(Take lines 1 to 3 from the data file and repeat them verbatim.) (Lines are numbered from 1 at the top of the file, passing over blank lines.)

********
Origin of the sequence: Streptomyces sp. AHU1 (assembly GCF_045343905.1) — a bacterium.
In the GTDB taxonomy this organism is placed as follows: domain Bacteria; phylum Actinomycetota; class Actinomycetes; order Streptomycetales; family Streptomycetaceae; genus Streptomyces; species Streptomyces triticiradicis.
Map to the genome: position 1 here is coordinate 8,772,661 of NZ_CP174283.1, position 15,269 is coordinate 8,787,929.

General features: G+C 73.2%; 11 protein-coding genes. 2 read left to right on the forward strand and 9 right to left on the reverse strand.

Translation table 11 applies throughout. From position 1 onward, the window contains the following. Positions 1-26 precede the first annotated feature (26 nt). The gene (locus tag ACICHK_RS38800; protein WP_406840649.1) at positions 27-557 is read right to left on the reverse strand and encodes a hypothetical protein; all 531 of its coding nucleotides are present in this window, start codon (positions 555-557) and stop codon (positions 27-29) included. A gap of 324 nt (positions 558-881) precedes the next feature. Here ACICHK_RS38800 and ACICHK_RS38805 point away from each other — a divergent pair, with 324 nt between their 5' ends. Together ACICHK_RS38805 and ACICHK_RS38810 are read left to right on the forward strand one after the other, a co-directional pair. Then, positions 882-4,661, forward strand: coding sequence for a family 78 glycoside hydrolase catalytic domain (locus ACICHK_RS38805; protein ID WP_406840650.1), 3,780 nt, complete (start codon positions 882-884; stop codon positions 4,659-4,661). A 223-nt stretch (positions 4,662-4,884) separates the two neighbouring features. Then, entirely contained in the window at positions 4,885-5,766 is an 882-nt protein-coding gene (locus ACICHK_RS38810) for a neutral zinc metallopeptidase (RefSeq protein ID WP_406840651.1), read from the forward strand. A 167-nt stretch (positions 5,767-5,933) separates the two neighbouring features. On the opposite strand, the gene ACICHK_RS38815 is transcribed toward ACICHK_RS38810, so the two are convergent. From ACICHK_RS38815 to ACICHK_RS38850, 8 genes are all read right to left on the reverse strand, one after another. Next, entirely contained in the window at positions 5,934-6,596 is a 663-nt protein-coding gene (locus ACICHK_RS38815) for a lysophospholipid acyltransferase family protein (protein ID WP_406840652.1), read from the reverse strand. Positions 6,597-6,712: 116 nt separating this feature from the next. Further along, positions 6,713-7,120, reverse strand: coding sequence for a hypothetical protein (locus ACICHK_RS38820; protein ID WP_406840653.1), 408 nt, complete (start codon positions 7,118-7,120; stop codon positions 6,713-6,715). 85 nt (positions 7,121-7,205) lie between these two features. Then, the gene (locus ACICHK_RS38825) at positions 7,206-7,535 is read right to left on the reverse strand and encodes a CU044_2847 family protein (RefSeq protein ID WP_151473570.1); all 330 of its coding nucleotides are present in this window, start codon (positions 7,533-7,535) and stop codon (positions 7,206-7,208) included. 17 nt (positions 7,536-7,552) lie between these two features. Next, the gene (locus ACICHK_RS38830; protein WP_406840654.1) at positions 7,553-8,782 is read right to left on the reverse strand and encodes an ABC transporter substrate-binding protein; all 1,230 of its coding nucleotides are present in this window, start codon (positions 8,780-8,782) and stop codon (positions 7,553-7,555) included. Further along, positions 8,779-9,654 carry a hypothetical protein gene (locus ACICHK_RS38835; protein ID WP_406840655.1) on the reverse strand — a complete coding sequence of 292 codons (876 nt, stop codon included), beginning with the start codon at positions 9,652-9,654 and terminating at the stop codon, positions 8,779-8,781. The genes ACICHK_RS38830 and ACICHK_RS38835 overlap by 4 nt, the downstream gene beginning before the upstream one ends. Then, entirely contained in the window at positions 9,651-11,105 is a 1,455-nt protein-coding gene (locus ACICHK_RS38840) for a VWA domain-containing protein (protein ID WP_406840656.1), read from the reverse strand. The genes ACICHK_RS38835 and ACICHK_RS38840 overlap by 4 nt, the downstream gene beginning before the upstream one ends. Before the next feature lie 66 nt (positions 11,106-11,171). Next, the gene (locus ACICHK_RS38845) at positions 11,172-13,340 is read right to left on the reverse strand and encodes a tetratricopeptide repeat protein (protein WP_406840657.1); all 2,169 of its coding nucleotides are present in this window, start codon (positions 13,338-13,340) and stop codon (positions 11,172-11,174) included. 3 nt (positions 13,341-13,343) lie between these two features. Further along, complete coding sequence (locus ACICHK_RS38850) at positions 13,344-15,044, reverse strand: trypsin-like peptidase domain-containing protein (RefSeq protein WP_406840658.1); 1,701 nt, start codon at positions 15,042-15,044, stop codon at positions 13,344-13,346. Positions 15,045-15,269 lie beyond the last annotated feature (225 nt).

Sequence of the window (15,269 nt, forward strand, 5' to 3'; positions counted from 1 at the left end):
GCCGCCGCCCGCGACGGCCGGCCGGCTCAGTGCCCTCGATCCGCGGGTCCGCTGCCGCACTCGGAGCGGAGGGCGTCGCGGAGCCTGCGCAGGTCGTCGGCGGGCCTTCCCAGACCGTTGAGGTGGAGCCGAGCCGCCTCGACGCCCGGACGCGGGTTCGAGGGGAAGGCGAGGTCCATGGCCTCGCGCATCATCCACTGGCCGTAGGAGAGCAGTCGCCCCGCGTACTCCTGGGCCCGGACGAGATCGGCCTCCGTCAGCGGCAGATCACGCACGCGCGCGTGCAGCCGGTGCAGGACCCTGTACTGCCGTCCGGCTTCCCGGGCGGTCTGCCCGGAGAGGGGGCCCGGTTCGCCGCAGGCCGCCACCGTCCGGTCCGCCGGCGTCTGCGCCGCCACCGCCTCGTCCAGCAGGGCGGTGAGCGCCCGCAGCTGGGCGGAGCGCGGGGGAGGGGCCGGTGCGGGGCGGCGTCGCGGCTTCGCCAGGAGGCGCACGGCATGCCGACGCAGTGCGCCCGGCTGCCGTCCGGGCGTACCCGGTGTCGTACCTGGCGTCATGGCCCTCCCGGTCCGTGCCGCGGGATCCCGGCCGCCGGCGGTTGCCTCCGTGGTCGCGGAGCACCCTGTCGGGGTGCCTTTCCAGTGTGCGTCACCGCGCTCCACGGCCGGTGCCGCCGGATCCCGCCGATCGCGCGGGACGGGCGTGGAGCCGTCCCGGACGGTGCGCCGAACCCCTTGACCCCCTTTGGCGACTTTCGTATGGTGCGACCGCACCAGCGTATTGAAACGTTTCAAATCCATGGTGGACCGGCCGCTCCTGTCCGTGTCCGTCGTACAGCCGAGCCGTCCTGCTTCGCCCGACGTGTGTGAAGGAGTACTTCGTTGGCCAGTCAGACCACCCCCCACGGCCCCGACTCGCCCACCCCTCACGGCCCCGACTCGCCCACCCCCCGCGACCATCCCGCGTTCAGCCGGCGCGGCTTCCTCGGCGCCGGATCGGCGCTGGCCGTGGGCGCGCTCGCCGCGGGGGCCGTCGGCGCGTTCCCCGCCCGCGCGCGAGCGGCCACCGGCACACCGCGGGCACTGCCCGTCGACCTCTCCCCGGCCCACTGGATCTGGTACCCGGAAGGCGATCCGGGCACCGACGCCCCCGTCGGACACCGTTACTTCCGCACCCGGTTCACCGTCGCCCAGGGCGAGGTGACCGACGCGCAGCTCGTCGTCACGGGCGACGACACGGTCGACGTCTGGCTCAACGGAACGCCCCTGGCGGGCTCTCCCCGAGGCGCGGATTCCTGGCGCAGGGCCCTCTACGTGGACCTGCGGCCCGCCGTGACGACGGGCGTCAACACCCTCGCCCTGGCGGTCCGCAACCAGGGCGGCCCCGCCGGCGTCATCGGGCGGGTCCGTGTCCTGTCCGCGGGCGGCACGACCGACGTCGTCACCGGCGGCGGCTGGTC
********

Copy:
Origin of the sequence: Streptomyces sp. AHU1 (assembly GCF_045343905.1) — a bacterium.
In the GTDB taxonomy this organism is placed as follows: domain Bacteria; phylum Actinomycetota; class Actinomycetes; order Streptomycetales; family Streptomycetaceae; genus Streptomyces; species Streptomyces triticiradicis.
Map to the genome: position 1 here is coordinate 8,772,661 of NZ_CP174283.1, position 15,269 is coordinate 8,787,929.